Yesterday, with my good buddies Casey Sipe and Jessica Miller-Merrell from Blogging4Jobs.com, I presented a webinar on the interplay between the Family and Medical Leave Act, state workers’ compensation laws, and the Americans with Disabilities Act. The key word in the last sentence being “interplay.”
(By the way, if you want to snag a copy of that webinar, drop me a line, and I’ll see what I can do about getting you a copy).
One point we emphasized during the webinar is that, for employees taking FMLA leave for their own serious health condition, companies need to have a plan to address the FMLA implications and the potential interplay — there’s that word again — with the ADA. Because, remember, leave may be a reasonable accommodation under the ADA.
So, I must admit that I smirked right after the webinar ended when I read this press release from the EEOC , in which it announced that it was suing a disability support services company for violating the ADA. Because, of course. Here’s the lowdown:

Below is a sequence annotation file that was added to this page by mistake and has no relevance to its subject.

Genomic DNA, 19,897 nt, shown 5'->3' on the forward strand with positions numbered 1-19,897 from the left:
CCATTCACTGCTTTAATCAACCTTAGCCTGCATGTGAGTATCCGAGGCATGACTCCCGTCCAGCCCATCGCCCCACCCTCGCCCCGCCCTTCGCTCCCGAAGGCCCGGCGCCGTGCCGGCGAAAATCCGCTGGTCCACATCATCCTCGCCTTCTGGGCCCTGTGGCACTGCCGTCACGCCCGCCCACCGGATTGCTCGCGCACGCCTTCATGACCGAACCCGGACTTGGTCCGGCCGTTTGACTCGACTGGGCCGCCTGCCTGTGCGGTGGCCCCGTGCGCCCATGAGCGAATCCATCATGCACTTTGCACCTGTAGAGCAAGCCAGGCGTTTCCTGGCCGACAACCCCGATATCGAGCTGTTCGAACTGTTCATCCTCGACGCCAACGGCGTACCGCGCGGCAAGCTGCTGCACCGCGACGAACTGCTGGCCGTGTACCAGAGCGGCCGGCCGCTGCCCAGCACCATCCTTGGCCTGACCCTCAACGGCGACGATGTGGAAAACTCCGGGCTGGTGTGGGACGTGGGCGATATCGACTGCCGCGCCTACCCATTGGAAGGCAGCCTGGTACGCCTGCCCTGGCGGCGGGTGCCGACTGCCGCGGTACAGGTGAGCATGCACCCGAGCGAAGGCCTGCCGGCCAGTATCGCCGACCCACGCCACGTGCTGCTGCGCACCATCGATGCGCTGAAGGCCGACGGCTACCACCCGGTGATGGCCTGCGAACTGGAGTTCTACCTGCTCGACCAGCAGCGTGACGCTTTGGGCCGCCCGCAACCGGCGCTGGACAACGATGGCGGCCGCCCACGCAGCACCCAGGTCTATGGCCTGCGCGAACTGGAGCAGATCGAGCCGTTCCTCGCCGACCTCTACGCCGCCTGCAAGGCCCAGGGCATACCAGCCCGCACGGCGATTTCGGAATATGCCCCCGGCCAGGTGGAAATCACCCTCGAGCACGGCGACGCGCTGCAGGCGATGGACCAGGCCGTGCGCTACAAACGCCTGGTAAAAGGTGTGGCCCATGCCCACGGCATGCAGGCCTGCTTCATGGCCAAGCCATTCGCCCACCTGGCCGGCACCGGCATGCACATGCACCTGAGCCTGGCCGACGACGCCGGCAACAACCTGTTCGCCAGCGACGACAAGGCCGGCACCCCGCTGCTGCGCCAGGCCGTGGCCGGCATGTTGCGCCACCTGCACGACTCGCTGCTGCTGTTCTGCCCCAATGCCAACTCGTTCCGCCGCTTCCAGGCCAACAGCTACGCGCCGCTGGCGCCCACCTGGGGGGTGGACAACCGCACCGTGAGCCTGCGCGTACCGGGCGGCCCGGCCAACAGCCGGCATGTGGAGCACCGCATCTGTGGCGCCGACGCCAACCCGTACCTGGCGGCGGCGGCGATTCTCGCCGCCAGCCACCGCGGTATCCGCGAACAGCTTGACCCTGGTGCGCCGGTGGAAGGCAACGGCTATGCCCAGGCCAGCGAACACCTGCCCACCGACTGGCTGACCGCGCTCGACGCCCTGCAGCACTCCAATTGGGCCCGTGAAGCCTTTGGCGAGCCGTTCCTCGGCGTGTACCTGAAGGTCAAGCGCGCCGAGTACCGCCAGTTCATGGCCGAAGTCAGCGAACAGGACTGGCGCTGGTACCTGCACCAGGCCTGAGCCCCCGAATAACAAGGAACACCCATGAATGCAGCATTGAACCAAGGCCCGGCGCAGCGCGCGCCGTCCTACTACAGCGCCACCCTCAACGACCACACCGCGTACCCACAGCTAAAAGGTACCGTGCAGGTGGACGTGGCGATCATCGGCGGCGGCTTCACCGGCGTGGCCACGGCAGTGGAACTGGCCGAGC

“According to the EEOC’s suit, ValleyLife fired employees with disabilities rather than provide them with reasonable accommodations due to its inflexible leave policy. The policy compelled the termination of employees who had exhausted their paid time off and/or any unpaid leave to which they were eligible under the Family Medical Leave Act (FMLA).”
Now, mind you, this is just the EEOC’s side of the story. Indeed, I have no idea whether this employer, whose business is to provide disability support services, actually violated the ADA. For example, the ADA only covers employees that have an actual “disability,” a record of a disability, or are “regarded as” disabled. So, while an FMLA “serious health condition” may also qualify as an ADA “disability,” the two don’t always align. (You can read up on that here).
Also, under the ADA, the onus is on the employee to inform the employer that the employee not only has a disability, but requires an accommodation. However, where an employee satisfies those ADA prerequisites, the employer must engage in a good-faith interactive dialogue with the employee to discuss the array of reasonable accommodations that may apply.
While there is no one-size-fits-all solution to ADA accommodations, your company (i.e., HR, supervisors, managers, etc.) should always have that ADA mindset when confronted with FMLA issues involving an employee’s own serious health condition.